Tfw religious insanity is the only thing that has ever inspired Amerifats to do anything even remotely revolutionary

Why is this?

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Religion might work for fighting slavery and other holdovers from feudalism but it cannot be repurposed to fight capitalism.

Don't forget Nat Turner.

How the fuck did fundamentalist 🍔burger🍔 protestantism go from being an ultra radical militant element to the reactionary cesspool it is today?

John Brown looks a lot like the Rjava matyr Rustem Cudi.

religion has no theoretical base, like fash, it's just fee fees. So it only makes sense that it changed over time to be sculpted by the mode of production and purveying ideology, no?

because it was founded by religious fanatics

Read the Broble.

God and the dialectic are the same thing. Read Hegel.

Fundamentalism is a 20th century invention.

I will never read

If Abe Lincoln had lived I'd be living in the United Communes of America right now

the original seperation from the tyranny of mercantalism and the crown into democracy, which is a type of socialism
the fucking civil war starting because they were tired of being dicked over by porky in the textile industry
and thats just off the top of my head

The Modernity-Fundamentalism controversy followed by the Cold War period is what would explain the extreme anti-intellectualism along with the as extreme subordination to the status-quo respectively in the case of American Protestantism. Remember also that the so-called alliance between the "fiscal conservatives" and the religious "cultural conservatives" is a recent one whose origins lie with the Reagan era.

Man completes God's Being.


Americans are super spooked and trained only to respond to appeals to grand narratives. Liberalism is only useful for spreading capitalism so you need something else in order to get people to confront it.

John Brown was literally insane. He went out of his way to "punish" Southerners in brutal sadistic ways. Not a very good role model for christcoms honestly.


Wtf I'm a reactionary now

Sounds like a good role model to me.


Kind of fucked up.

It was a reaction to the "sexual revolution" of the 1940s

B-but victims of free market capitalism! Say their names, user!

"the opium of the people" refers to a specific kind of organized religion, not all religion ever


what do you mean proofs
actually think about it and what it means

What's the problem? They were pro-slavery settlers trying to spread slavery in Kansas, and they spared the kid who was innocent. Using broadswords to do it, when you could've hanged or shot them, is a bit excessive though

shut up faggot liberal
John browns was a hero and Jeff Davis should have been hung from a sour apple tree

Actually, the "needle's eye" he's referring to in this passage is a colloquial term for the urethra.


what the fuck are you talking about? fundamentalism has existed since the protestant reformation and has ALWAYS existed in american history.


John Brown was a goddamn hero, every last southern boy should have had a taste of northern steel.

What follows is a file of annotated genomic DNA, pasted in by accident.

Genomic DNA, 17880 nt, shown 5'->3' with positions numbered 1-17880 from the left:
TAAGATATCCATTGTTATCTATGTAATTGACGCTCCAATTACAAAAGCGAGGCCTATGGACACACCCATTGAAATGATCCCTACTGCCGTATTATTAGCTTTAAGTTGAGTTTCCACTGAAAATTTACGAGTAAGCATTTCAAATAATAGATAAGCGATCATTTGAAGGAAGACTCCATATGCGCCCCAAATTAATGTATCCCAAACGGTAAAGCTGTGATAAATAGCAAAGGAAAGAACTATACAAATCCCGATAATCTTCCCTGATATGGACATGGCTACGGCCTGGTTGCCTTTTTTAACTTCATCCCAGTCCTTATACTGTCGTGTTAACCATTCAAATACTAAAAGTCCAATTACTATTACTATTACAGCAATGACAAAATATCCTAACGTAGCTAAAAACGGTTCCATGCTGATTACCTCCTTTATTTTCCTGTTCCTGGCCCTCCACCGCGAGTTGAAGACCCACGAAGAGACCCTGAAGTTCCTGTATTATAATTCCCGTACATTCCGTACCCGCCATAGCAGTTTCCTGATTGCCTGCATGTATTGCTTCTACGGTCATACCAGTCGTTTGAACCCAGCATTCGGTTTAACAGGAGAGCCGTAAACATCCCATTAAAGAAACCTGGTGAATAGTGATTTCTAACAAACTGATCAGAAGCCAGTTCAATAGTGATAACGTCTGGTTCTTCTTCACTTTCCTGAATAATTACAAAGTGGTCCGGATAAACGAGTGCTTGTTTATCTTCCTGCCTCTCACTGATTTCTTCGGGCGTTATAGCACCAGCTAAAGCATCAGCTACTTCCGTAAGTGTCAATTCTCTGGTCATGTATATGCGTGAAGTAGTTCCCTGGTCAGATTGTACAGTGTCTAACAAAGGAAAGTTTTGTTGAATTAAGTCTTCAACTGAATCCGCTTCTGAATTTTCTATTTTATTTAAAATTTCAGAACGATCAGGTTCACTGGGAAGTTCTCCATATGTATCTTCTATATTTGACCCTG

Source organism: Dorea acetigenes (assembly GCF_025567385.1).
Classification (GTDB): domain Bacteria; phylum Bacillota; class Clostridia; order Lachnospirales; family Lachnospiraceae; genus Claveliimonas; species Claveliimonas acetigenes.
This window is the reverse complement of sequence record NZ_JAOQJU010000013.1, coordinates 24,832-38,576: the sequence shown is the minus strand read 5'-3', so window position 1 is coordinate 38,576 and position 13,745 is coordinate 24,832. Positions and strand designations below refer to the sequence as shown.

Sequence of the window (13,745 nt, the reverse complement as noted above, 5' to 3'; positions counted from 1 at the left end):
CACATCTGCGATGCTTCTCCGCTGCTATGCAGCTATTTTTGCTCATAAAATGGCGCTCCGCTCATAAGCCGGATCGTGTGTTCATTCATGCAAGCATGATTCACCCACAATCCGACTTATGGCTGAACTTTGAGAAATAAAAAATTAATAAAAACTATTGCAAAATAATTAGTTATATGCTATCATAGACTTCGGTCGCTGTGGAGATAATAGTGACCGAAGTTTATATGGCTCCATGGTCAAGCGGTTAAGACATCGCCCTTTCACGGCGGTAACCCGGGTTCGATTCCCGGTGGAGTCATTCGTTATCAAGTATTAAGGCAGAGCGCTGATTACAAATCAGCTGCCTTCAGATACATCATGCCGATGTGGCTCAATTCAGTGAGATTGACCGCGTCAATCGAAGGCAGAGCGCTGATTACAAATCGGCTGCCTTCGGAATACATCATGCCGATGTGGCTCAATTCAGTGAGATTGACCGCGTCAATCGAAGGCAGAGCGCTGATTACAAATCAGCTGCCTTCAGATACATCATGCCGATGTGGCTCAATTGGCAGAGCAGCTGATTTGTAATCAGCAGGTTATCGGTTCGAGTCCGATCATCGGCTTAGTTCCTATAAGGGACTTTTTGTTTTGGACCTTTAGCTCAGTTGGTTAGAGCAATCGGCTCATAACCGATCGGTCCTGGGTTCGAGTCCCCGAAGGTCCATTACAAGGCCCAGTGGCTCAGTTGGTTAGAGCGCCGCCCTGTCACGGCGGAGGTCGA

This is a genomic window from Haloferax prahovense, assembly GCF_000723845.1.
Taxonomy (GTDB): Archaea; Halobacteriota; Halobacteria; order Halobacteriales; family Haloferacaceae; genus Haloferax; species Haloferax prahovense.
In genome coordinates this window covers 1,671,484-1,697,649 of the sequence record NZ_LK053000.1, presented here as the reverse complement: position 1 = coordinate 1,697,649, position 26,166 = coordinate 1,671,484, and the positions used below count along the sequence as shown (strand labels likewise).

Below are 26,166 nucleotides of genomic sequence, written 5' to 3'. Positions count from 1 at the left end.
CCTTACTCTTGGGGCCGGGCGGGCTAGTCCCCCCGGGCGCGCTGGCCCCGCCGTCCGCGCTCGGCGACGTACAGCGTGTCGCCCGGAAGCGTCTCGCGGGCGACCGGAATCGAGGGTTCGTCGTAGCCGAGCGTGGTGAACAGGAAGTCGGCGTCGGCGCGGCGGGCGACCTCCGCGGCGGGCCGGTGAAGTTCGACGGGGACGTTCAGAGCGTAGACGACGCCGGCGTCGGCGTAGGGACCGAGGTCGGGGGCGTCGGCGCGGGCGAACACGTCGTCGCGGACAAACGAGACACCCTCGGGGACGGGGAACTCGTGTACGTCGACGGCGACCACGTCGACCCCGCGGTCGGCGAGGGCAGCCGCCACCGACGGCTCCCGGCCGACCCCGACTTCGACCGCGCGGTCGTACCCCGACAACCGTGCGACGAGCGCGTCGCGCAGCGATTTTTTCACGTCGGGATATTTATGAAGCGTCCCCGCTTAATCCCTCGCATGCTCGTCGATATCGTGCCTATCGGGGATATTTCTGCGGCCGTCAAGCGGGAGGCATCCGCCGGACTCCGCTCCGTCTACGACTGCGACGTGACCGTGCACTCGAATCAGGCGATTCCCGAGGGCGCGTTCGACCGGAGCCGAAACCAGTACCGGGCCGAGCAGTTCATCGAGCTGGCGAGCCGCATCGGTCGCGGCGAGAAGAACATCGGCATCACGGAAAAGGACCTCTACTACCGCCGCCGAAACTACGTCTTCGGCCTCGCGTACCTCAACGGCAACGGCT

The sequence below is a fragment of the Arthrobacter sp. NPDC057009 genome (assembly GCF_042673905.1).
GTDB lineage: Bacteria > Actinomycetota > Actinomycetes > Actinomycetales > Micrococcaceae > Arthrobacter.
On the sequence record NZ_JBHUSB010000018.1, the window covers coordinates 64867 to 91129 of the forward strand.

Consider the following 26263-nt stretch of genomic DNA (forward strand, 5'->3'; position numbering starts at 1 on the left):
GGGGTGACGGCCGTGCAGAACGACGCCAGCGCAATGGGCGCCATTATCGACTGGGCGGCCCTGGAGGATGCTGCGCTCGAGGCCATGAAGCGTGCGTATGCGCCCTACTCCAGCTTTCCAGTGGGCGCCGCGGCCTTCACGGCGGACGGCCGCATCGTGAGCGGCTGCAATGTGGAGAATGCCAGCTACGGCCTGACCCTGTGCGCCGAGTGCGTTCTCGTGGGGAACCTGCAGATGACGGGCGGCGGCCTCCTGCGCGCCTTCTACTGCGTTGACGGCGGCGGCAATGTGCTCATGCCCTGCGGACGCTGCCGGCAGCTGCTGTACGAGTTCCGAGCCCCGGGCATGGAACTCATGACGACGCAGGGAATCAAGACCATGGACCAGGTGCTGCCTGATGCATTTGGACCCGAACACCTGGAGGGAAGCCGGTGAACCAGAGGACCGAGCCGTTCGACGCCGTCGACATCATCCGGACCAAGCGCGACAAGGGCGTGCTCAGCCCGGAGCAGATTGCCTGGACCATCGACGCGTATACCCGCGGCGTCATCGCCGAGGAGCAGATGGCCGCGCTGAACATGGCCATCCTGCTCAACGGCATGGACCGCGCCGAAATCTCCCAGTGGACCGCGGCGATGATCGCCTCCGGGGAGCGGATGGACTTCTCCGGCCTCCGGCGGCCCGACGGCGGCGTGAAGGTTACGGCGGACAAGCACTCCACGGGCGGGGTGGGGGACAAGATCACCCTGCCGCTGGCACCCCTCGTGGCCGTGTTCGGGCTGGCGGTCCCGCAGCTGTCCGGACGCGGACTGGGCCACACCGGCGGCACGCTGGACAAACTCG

John Brown and his sons once came across 5 slavers while camping, and proceeded to hack them to death with an axe.

His soul is marching on!

Actually, religious conservatives and business conservatives have a long history together. The Republican party ALWAYS was both the party of big business and the party of puritan Christianity, ever since the Civil War. The real change to the Republican party was when the populist, racist, and nationalist elements of the Democratic party, which held sway over white Southerners and the white working class, while the black and progressive wings of the party left. Considering that the pro-business AND Christian wings of the GOP don't like the ascendancy of Trump's populism, the GOP ironically is becoming more like the old Democratic party, while the Democrats are becoming more like the old GOP.

On that same note, Southern whites and white immigrants, and later workers, also had a similar and long-lasting political alliance. Yeoman farmers initially were the mainstay of the Democrat coalition, but the Republicans managed to take a massive portion of the Northern ones due to the threat of slavery expanding westwards. The Western ones would rejoin the Democrats for the most part, though some still voted Republican due to that party appealing to their pious Christian tendencies.

Basically, nativism (against Asians and maybe SE Europeans) and racism were more closely connected to the American workers' movement than fundamentalist Christianity, which has always been in favor of party of business over the party of labor. Even rural populism had a mixed history with it, with the Jeffersonian movements before the rise of Free Soil ideology being highly secular. It was only the Free Soil movement that drove the Republican party that really could count as a "revolutionary Christian movement". Otherwise, politicized Christianity was mostly the movement of middle-class professionals, not too much unlike the modern SJW movement. Actually, many of the SJWs of the 19th century in America that focused on minority politics, to the chagrin of mostly German Marxists, were fundamentalist Christians and were aligned with the temperance platform of the GOP. Hell, feminism crusaded for prohibition, a law unpopular with workers but popular with women and the middle-class christfag.

While I hate seccessionism, Grant probably hated faggot abolitionist christfags as much as he hated secessionists. He did leave a bunch of slaves stranded when he crossed a river (since they were being annoying niggers) and gave them the choice to either try to cross and drown or get lynched by white mobs.

Great (almost) last words if I ever read any.

No it isnt, the actual quote is a mistranslation: it should be rope, not camel (which makes far more sense with the needle analogy).



That’s a good thing classcuck